Politics

Former space agency engineer charged by Mounties claimed to have overseen major Canadian projects

Wanping Zheng, who was charged last week in what police are calling "a matter of foreign actor interference," claimed publicly to have overseen a number of major Canadian aerospace projects.

RCMP charged Wanping Zheng with breach of trust last week

The RCMP accuses Wanping Zheng of using his status as a Canadian Space Agency engineer to negotiate satellite station installation agreements with Iceland on behalf of a Chinese aerospace company. (YouTube)

Wanping Zheng, who was charged last week in what police are calling "a matter of foreign actor interference," claimed publicly to have overseen a number of major Canadian aerospace projects.

Last week the RCMP charged the 61-year-old Brossard, Que. man with breach of trust. He's accused of using his status as an engineer at the Canadian Space Agency to negotiate satellite station installation agreements with Iceland on behalf of a Chinese aerospace company. Documents filed in court show the alleged crime happened back in 2018.

"We do consider this to be a matter of foreign actor interference," RCMP Inspector David Beaudoin, the officer in charge of operations for the Integrated National Security Enforcement Team (INSET) in Quebec, said late last week.

A source with knowledge of the investigation said the company Zheng is accused of helping is called Spacety. It's a Chinese company specializing in satellites that can take high-resolution images.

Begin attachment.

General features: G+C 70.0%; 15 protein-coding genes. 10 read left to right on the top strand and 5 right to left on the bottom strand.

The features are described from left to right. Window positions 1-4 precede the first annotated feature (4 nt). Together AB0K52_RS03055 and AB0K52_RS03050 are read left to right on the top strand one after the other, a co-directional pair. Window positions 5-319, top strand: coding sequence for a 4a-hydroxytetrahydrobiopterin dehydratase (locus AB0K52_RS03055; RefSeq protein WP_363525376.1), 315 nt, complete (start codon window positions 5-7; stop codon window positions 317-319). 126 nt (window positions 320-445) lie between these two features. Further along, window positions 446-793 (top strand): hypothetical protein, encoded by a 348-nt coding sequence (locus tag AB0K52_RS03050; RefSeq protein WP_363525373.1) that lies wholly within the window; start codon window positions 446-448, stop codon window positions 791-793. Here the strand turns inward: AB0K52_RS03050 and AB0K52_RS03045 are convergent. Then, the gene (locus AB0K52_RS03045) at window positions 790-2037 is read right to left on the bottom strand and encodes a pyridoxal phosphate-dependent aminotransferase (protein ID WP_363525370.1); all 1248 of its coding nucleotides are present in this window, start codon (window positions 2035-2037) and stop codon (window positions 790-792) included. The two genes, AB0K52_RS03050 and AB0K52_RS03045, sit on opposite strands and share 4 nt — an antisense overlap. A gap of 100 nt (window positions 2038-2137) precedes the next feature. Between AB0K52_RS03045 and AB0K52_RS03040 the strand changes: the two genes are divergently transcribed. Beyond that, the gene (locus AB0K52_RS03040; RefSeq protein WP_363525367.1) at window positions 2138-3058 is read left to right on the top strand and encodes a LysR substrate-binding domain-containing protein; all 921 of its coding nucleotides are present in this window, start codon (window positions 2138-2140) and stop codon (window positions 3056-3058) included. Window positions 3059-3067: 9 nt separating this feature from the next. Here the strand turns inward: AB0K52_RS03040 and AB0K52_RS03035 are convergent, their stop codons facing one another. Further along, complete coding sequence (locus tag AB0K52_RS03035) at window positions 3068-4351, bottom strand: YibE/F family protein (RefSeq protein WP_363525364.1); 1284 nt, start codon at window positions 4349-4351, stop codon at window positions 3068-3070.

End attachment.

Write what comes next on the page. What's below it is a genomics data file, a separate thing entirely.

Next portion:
In 2019, Zheng stopped working for the CSA — which the RCMP described as part of Canada's critical infrastructure and "a strategic asset needing protection."

According to his Spacety biography, Zheng — who sometimes goes by James as a first name — was a vice-president of international business at Spacety as of June 2020.

A number of his fellow executives used to work for the Chinese Academy of Sciences — an arm of the Chinese government — and China's space program.

Zheng's Spacety biography says he led "the establishment and implementation of a number of major Canadian national aerospace projects" while at the Canadian Space Agency.

The biography says he "presided over and participated in large-scale space projects such as the International Space Station, space radar, radar satellite, scientific satellite, and experimental satellite."

His LinkedIn profile said he "participated in most of the recent Canadian space missions as a technical expert or a manager."

Spacety specializes in high-resolution satellites 

Spacety has said publicly it plans to build, launch and operate a constellation of 56 small Synthetic Aperture Radar (SAR) satellites.

Earlier this year, it published high resolution, wide-coverage images captured by one of its satellites launched on China's Long March 8 rocket last year. The satellite took images over Asia, North America, South America, Europe and Antarctica, according to Spacety's website.

In a press release, the company said its images are comparable to those produced by larger SAR satellites such as Canada's Radarsat-2.